New Girl Scout Research Shows Both Girls and Volunteers Benefit from Their Experience in Girl Scouts More than 30,000 girls on waitlists throughout the U.S. demonstrate critical need for volunteers.
NEW YORK, Aug. 18, 2014 /PRNewswire-USNewswire/ -- As summer winds down and families across the country prepare for the coming school year, Girl Scouts of the USA (GSUSA) is working closely with its 112 local councils to encourage more girls and adult volunteers to add Girl Scouts to their extracurricular activities this year, and join the country's preeminent leadership development organization for girls. The recruitment effort coincides with the organization's release of new data that demonstrates the personal, social, and scholastic benefits both girls and volunteers receive by participating in Girl Scouts.
Results of a summer 2014 pulse poll conducted with more than 3,500 volunteers and parents of Girl Scouts in the K−5 age range show positive effects on members of all ages. Ninety-seven percent of parents agree that Girl Scouts has been a positive activity for their daughter, that she has had fun and exciting new experiences (95 percent), and that she has learned or tried something new (96 percent). In addition, 94 percent of parents say that because of Girl Scouts, their daughter feels special, has more friends (95 percent), is more confident (90 percent), and is happier (89 percent).
While GSUSA boasts more than two million members nationwide, there are more than 30,000 girls on waiting lists who want to join Girl Scouts but can't because there are not enough volunteers in local communities to help deliver the Girl Scout experience. Data shows it is not just girls who benefit from participating in the organization: 94 percent of volunteers have made new friends, 88 percent believe their life is better because they volunteer with Girl Scouts, and two-thirds believe their volunteer experience has helped them professionally. Ninety-five percent of Girl Scout volunteers are happy knowing they are making girls' lives better.
"Girl Scouts has provided a safe, fun, and engaging place for girls and adult volunteers to lead and thrive for over 100 years," said Anna Maria Chávez, CEO of Girl Scouts of the USA. "We know the majority of volunteers feel their Girl Scout experience has helped them both personally and professionally, but in many places throughout the country, the lack of volunteers is what keeps girls on waiting lists. Every adult who volunteers for Girl Scouts can help us bring fun, new experiences to at least five girls. Imagine what that can do to shape the next generation of female leaders."
Girl Scouts gives girls a place to explore topics of interest in a judgment-free space outside of classroom confinements, and it cultivates cooperative and self-directed learning, as well as the growth mindset (the understanding that intelligence and talent can be developed)—all of which help foster a lifetime passion for learning. The variety of experiences and the value for the money the Girl Scout program provides are also popular selling points. Eighty-nine percent of parents say their daughter gets a greater variety of experiences from Girl Scouts than she does from other extracurricular activities, and the majority of parents feel Girl Scouts is a great value for the money compared to other extracurricular activities. Overall, parents consider Girl Scouts one of the most beneficial extracurricular activities for their daughter.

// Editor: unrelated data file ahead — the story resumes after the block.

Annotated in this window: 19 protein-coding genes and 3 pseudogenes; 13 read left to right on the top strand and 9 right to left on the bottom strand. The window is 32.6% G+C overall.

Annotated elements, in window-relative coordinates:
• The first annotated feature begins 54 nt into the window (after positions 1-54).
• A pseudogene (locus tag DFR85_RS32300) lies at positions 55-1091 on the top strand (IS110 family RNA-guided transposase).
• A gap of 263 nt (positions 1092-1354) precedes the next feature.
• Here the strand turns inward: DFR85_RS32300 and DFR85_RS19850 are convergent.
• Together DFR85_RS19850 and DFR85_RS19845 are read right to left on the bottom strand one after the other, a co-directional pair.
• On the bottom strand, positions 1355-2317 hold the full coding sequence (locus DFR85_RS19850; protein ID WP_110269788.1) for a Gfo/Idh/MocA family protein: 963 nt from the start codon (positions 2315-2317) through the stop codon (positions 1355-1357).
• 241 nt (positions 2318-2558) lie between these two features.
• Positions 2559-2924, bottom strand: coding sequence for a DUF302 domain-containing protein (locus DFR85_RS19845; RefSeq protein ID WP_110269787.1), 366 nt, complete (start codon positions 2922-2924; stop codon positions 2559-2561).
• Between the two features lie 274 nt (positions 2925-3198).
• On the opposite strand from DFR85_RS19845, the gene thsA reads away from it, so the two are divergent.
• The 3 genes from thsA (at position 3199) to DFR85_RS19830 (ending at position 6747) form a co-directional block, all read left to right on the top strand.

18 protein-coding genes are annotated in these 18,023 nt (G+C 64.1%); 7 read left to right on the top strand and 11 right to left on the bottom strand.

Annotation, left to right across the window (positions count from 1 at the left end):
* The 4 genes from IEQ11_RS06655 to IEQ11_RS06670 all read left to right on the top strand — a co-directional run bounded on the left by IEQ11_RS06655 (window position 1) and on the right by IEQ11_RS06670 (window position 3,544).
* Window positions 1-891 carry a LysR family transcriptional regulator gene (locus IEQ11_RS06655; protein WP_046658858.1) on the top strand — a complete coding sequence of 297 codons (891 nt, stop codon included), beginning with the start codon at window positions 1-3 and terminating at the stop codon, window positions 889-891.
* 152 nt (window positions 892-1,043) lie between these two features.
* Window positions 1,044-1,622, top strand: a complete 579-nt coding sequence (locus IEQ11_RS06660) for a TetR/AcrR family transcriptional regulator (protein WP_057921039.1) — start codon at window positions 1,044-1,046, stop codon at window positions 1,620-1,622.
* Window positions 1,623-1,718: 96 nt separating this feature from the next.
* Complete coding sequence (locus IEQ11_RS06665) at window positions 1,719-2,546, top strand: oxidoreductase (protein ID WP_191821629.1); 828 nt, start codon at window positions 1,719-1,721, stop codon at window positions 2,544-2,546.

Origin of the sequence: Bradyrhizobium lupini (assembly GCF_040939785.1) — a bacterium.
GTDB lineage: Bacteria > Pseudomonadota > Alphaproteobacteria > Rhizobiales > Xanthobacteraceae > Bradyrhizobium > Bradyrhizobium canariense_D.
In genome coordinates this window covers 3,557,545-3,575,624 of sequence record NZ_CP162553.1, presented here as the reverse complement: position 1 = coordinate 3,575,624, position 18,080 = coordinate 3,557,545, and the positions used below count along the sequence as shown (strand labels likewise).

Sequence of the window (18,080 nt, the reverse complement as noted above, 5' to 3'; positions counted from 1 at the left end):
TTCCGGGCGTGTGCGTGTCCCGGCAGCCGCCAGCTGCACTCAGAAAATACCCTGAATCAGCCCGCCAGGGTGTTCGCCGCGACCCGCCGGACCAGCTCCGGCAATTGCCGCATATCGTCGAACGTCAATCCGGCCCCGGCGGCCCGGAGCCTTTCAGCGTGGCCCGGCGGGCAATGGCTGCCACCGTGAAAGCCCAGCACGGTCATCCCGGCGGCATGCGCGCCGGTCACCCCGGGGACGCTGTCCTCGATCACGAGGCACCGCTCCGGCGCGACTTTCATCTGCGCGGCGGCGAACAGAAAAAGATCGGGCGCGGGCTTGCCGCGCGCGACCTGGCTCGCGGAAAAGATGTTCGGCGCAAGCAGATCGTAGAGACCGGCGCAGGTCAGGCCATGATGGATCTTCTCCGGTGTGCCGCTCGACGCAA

"The value of the all-girl, girl-led environment offered by Girl Scouts cannot be overstated, and is so important to the social-emotional and personal development of girls," said Dr. Andrea Bastiani-Archibald, Chief Girl Expert at Girl Scouts of the USA. "Girl Scouts is a place where girls are free to be girls; to try new things, experiment, and have fun learning from and leading one another. There is no other leadership development program in the world that offers girls this inclusive, safe space, without the distractions and pressures of school and other social settings."
Girl Scouts is open to all girls from kindergarten through grade 12. The more adults step forward to volunteer, the more girls will get the chance to be a Girl Scout. Adults over age 18 may become volunteers, and both girls and adult volunteers can join at any time of the year. Girl Scout volunteers come from all walks of life; they are men, women, young professionals, retirees, college students, and more. To join or volunteer, please visit: www.girlscouts.org/join.
About Girl Scouts of the USA
Founded in 1912, Girl Scouts of the USA is the preeminent leadership development organization for girls, with 3.2 million girl and adult members worldwide. Girl Scouts is the leading authority on girls' healthy development, and builds girls of courage, confidence, and character, who make the world a better place. The organization serves girls from every corner of the United States and its territories. Girl Scouts of the USA also serves American girls and their classmates attending American or international schools overseas in 90 countries. For more information on how to join, volunteer or reconnect with, or donate to Girl Scouts, visit www.girlscouts.org.
SOURCE Girl Scouts of the USA